The Modern Families Index (2016) suggests that seniority in roles allows flexibility. Nearly 80% of those surveyed earning £50,000 to £70,000 reported that they had access to flexible working, whilst in contrast only 50% of those earning less than £30,000 did.

It also suggests that millennial parents aged 18-37 are most likely to work full-time and share caring responsibilities. However, it is also this generational group who struggle to maintain this balance and are most likely to consider a downshift in role and take a pay cut for better balance, because they rank flexibility in their work over promotion and pay.

Employers need to consider how work will need to change to meet these evolving expectations and support more young women with families to reach their potential and growth. Nationally, policymakers will need to consider how they can enhance equal parental rights and childcare sharing, and redesign the traditional 9-5 that doesn’t fit today’s society.

Flexible working not only increases employee engagement and wellbeing, it can increase productivity at work and can also reduce associated costs. Incorporating flexible working into talent management and recruitment and retention strategies is essential in today’s competitive recruitment market. And that is before we feel any ‘Brexit effect.’

There is an increasing number of women categorised as highly qualified working in the UK today; the vast majority of those women want the opportunity to work flexibly. With a gender pay gap being reported across industry sectors, it’s imperative that we are able to nurture and retain these women as our future leaders, enabling them to firstly stay in their roles, contribute to the labour market, manage societal commitments and, importantly, to grow and develop, be promoted and increase pay earnings in line with men.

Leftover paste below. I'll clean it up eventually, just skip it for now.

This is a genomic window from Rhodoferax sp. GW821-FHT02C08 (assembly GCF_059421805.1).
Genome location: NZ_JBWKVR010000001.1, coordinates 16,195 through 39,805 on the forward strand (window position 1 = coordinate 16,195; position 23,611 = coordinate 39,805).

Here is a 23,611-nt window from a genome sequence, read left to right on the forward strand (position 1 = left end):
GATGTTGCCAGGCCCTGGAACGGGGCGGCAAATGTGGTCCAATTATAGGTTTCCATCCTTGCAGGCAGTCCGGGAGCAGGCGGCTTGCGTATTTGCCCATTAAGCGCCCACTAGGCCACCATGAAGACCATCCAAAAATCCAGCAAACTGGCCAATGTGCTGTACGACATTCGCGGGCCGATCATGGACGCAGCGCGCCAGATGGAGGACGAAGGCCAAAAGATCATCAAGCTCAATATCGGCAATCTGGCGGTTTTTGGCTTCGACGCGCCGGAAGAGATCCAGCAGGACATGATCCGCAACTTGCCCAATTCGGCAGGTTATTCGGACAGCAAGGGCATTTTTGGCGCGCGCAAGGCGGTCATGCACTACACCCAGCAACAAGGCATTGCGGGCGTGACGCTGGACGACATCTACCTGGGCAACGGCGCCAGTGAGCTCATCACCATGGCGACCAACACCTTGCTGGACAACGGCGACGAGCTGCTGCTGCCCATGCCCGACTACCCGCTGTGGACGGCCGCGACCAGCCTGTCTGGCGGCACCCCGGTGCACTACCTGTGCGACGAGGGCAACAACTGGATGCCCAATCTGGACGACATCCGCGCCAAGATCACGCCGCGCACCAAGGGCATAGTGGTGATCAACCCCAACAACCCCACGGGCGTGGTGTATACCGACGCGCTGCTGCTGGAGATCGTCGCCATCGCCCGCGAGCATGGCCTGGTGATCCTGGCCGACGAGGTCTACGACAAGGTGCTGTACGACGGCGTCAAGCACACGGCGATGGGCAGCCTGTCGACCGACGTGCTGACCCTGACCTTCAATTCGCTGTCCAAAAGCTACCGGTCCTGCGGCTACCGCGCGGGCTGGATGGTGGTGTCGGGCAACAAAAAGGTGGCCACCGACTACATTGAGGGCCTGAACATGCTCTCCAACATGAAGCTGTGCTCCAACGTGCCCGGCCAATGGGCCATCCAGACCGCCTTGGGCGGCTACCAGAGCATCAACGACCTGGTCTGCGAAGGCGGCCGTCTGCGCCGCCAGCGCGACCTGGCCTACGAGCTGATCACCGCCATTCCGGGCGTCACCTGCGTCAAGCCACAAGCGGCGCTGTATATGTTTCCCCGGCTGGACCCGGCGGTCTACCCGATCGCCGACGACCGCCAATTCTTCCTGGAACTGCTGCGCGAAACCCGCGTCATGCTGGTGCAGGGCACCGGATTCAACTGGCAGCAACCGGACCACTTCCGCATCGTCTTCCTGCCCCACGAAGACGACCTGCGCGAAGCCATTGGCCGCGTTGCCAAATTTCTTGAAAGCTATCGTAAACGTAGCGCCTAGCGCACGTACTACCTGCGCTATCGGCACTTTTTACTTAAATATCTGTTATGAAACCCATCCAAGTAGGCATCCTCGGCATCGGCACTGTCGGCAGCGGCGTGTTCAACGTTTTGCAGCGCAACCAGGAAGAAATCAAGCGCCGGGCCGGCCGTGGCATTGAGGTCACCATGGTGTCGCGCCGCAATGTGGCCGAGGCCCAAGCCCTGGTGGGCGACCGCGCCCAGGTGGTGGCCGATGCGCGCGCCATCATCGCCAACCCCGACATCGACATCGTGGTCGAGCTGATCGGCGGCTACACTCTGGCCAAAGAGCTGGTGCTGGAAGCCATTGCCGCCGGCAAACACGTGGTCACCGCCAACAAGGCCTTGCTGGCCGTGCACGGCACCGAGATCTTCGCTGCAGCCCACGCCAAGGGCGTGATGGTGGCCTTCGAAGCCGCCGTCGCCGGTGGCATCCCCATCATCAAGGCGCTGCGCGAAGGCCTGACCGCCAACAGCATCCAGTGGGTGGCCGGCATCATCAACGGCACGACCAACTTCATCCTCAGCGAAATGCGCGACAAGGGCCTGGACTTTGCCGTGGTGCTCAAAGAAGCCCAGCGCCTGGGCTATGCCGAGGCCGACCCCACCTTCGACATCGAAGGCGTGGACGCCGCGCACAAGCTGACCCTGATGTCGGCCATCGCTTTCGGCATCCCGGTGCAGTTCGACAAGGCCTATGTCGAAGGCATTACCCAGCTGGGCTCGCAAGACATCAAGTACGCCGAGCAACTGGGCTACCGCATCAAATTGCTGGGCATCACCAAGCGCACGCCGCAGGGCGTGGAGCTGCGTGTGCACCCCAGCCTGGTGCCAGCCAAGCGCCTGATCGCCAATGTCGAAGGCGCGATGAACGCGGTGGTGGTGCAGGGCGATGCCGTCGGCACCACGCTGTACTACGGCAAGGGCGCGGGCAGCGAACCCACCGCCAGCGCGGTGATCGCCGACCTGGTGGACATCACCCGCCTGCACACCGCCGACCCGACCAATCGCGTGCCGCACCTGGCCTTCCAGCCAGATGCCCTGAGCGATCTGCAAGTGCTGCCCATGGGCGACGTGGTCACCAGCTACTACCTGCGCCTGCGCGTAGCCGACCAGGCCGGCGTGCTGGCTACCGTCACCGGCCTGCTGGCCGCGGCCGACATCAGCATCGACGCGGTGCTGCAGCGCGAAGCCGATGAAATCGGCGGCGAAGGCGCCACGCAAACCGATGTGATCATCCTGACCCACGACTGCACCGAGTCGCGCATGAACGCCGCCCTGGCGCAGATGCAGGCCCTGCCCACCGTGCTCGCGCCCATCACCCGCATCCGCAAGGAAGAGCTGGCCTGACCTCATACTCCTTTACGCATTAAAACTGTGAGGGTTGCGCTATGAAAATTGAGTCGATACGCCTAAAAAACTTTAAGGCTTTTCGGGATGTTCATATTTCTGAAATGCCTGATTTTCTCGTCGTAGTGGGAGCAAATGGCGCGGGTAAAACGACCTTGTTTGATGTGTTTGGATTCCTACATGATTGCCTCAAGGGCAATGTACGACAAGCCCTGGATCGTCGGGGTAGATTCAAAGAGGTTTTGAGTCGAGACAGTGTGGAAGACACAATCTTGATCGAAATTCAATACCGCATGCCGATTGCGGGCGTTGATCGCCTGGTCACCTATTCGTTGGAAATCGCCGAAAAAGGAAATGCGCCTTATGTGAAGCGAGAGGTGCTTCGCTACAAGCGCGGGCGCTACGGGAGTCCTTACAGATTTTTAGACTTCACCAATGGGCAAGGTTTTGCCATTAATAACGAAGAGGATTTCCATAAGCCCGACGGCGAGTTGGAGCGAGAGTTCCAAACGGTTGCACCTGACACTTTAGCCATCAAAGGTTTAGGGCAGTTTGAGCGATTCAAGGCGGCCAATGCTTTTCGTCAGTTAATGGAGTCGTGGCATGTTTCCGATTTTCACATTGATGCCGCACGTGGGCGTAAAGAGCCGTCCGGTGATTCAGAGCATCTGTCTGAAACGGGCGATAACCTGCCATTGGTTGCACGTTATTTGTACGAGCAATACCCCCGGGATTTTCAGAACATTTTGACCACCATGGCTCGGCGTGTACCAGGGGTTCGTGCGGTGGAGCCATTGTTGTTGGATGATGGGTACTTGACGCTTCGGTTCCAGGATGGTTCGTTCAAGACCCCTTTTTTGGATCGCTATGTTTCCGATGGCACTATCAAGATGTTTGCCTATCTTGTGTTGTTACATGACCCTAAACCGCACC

However, although better than some, the NHS struggles to implement flexible working policies – and where it has been embedded, variations in practice are common even within the same services. It is important to note that flexible working is not a one-size-fits-all approach, but having the conversations and embedding a culture of acceptance is a good start. We can all play a role in encouraging that debate.

In order to close the gender pay gap we need to begin to develop a flexible female talent pipeline. Promoting the top of the leadership structure will have a positive short-term gain, but it is a sticking plaster. We urgently need to start to address the lack of progression in lower-paid roles in comparison to men and to make a commitment to bridge the gap for the next generation of women.

We talk about the glass ceiling in senior leadership being a barrier to progression for women, but what if the glass ceiling is even lower than we thought?